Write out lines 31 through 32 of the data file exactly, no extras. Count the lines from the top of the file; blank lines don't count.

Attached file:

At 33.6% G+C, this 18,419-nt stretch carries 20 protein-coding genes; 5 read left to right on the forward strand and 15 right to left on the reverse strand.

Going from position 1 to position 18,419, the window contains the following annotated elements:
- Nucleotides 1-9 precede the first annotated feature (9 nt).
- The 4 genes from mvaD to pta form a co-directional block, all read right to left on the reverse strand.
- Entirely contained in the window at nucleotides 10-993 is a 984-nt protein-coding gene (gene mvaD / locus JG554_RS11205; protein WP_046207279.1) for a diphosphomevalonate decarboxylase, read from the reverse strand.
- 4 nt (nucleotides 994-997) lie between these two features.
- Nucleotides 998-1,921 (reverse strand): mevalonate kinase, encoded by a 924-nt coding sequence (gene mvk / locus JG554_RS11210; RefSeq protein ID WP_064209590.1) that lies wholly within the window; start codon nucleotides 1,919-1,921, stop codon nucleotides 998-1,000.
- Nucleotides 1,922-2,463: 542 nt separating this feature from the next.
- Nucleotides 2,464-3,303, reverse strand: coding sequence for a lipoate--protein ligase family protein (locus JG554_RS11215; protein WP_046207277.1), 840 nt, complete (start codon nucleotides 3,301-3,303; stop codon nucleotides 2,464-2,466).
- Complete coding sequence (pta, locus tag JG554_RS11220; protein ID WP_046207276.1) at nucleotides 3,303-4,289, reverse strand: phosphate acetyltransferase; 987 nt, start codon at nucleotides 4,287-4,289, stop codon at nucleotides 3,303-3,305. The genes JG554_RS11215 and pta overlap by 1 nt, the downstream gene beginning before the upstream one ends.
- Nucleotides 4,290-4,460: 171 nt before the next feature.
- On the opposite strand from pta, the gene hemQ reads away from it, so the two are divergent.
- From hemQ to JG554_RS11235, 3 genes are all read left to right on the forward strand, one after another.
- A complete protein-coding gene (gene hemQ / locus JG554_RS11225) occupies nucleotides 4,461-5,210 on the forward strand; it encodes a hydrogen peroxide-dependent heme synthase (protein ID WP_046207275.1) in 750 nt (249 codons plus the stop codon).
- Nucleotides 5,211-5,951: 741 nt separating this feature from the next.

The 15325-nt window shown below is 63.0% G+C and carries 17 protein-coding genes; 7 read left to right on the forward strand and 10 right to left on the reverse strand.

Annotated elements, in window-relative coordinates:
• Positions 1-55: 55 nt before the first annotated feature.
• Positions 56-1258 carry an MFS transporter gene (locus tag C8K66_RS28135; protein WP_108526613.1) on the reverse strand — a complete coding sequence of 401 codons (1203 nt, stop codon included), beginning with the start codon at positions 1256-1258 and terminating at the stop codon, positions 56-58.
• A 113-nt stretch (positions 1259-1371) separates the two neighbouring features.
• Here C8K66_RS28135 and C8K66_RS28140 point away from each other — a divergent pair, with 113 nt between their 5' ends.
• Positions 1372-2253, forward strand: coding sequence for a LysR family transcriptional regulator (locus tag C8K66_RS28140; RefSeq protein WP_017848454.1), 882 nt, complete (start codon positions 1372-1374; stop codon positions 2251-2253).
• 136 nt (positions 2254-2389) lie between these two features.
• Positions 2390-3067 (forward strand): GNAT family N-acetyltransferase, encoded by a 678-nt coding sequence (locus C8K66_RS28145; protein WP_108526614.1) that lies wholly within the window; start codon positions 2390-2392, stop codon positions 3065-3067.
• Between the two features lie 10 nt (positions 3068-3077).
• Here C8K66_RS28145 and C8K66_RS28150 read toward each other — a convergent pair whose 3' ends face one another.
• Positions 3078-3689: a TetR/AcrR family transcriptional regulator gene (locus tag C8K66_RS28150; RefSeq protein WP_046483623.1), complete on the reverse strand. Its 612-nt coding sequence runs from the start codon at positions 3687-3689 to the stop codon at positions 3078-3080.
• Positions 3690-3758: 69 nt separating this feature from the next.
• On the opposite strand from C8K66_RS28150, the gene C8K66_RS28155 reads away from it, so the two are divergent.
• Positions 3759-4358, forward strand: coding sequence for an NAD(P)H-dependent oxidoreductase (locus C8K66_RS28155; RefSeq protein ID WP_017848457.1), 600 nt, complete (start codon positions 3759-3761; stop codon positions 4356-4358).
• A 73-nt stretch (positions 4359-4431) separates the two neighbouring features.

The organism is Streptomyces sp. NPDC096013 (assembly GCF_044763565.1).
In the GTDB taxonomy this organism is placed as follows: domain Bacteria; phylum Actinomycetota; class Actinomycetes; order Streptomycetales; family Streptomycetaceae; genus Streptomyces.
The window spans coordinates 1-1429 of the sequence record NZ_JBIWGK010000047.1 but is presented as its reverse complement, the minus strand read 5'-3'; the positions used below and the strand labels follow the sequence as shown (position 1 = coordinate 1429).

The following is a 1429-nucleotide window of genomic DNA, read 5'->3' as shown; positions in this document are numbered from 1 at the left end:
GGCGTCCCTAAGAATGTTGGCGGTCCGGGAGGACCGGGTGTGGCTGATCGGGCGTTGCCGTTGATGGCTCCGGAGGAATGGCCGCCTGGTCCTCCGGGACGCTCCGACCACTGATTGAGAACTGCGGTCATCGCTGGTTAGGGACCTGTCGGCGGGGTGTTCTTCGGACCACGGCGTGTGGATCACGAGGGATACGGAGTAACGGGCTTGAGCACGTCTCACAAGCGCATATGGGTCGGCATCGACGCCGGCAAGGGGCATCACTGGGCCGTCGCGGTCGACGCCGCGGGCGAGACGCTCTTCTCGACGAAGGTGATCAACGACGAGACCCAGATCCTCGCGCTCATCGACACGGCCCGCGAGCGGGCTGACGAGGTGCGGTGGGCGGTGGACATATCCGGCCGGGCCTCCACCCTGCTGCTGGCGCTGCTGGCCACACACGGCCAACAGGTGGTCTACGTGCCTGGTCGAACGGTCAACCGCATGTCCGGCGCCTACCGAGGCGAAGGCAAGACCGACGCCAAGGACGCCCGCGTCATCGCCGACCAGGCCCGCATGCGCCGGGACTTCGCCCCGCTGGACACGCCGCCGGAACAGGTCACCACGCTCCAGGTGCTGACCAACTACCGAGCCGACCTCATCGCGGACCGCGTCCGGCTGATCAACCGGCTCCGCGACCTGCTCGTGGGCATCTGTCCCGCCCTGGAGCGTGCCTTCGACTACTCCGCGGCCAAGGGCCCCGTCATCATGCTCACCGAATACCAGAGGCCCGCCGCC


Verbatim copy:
• A 73-nt stretch (positions 4359-4431) separates the two neighbouring features.

The organism is Streptomyces sp. NPDC096013 (assembly GCF_044763565.1).